[8 ]ISNI 0000 0001 2097 6957, GRID grid.58140.38, MINES ParisTech, PSL Research University, CBIO-Centre for Computational Biology, ; Paris, France
                [9 ]ISNI 0000 0004 0639 6384, GRID grid.418596.7, Institut Curie, ; Paris, France
                [10 ]INSERM U900, Paris, France
                [11 ]ISNI 0000000121105547, GRID grid.5607.4, Ecole Normale Supérieure, Department of Mathematics and Applications, ; Paris, France
                [12 ]ISNI 0000 0001 2181 7878, GRID grid.47840.3f, Department of Statistics, , University of California, ; Berkeley, USA
                © The Author(s) 2018

                Open Access This article is distributed under the terms of the Creative Commons Attribution 4.0 International License( http://creativecommons.org/licenses/by/4.0/), which permits unrestricted use, distribution, and reproduction in any medium, provided you give appropriate credit to the original author(s) and the source, provide a link to the Creative Commons license, and indicate if changes were made. The Creative Commons Public Domain Dedication waiver( http://creativecommons.org/publicdomain/zero/1.0/) applies to the data made available in this article, unless otherwise stated.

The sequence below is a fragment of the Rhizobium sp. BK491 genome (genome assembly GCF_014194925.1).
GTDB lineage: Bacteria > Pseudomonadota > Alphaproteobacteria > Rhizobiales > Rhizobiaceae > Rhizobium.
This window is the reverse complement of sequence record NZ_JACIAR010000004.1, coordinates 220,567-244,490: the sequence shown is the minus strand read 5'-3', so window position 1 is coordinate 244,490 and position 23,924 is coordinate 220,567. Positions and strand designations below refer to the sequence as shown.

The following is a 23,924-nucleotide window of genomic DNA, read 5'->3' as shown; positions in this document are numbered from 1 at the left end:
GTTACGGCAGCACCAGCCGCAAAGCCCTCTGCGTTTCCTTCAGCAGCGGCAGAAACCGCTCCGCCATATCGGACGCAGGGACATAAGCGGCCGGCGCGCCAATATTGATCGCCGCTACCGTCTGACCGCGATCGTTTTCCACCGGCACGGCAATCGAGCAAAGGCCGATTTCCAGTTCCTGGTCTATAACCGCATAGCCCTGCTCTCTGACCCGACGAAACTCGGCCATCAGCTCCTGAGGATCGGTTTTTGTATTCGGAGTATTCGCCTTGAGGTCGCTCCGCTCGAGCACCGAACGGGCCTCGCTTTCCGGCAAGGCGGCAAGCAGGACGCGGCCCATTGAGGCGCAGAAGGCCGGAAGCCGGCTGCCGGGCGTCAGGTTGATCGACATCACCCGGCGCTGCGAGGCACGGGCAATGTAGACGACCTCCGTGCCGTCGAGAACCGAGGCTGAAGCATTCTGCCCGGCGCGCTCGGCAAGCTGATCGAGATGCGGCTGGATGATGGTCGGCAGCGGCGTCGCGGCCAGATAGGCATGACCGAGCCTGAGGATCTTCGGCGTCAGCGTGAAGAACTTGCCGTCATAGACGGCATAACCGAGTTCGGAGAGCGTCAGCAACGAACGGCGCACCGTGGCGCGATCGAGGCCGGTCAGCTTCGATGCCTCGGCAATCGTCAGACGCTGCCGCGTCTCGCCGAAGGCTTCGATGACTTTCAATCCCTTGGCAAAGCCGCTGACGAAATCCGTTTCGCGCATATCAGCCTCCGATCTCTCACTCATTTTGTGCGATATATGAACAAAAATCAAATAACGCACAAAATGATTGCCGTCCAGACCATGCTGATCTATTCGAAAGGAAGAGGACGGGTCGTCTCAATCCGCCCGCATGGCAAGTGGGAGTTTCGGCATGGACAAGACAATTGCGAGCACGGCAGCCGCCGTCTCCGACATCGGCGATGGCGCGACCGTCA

Funded by: IAP StUDyS grant
                Award ID: P7/06
                Funded by: MRP N2N
                Funded by: FundRef http://dx.doi.org/10.13039/501100003130, Fonds Wetenschappelijk Onderzoek;
                Award ID: 1S 418 16N
                Funded by: Forschungskredit
                Award ID: FK-16-107
                Funded by: FundRef http://dx.doi.org/10.13039/100000002, National Institutes of Health;
                Award ID: CA142538-08
                Funded by: FundRef http://dx.doi.org/10.13039/100000002, National Institutes of Health;
                Award ID: U01 MH105979
                Funded by: FundRef http://dx.doi.org/10.13039/100000002, National Institutes of Health;
                Award ID: U01 MH105979
                Funded by: FundRef http://dx.doi.org/10.13039/501100001665, Agence Nationale de la Recherche;
                Award ID: ABS4NGS ANR-11-BINF-0001
                Funded by: FundRef http://dx.doi.org/10.13039/501100000781, European Research Council;
                Award ID: ERC-SMAC-290032
                Funded by: FundRef http://dx.doi.org/10.13039/100007247, Adolph C. and Mary Sprague Miller Institute for Basic Research in Science, University of California Berkeley;
                Funded by: Fulbright Foundation
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                © The Author(s) 2018